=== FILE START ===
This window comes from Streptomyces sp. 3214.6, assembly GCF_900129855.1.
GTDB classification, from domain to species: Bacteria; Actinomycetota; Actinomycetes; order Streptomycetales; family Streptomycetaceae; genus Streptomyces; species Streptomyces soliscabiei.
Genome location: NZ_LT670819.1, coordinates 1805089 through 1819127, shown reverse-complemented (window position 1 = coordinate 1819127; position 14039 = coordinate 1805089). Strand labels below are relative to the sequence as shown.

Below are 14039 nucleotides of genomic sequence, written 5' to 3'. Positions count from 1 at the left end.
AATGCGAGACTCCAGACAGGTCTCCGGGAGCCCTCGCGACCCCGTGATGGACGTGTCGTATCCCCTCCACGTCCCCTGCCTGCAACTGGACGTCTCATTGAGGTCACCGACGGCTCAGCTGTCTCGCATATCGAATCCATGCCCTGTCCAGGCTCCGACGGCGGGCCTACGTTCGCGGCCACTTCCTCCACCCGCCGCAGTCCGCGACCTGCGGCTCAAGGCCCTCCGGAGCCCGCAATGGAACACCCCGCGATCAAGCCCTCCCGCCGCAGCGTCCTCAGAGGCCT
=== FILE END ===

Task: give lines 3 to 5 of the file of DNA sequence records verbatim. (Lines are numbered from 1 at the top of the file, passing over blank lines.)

Genome location: NZ_LT670819.1, coordinates 1805089 through 1819127, shown reverse-complemented (window position 1 = coordinate 1819127; position 14039 = coordinate 1805089). Strand labels below are relative to the sequence as shown.

Below are 14039 nucleotides of genomic sequence, written 5' to 3'. Positions count from 1 at the left end.
AATGCGAGACTCCAGACAGGTCTCCGGGAGCCCTCGCGACCCCGTGATGGACGTGTCGTATCCCCTCCACGTCCCCTGCCTGCAACTGGACGTCTCATTGAGGTCACCGACGGCTCAGCTGTCTCGCATATCGAATCCATGCCCTGTCCAGGCTCCGACGGCGGGCCTACGTTCGCGGCCACTTCCTCCACCCGCCGCAGTCCGCGACCTGCGGCTCAAGGCCCTCCGGAGCCCGCAATGGAACACCCCGCGATCAAGCCCTCCCGCCGCAGCGTCCTCAGAGGCCT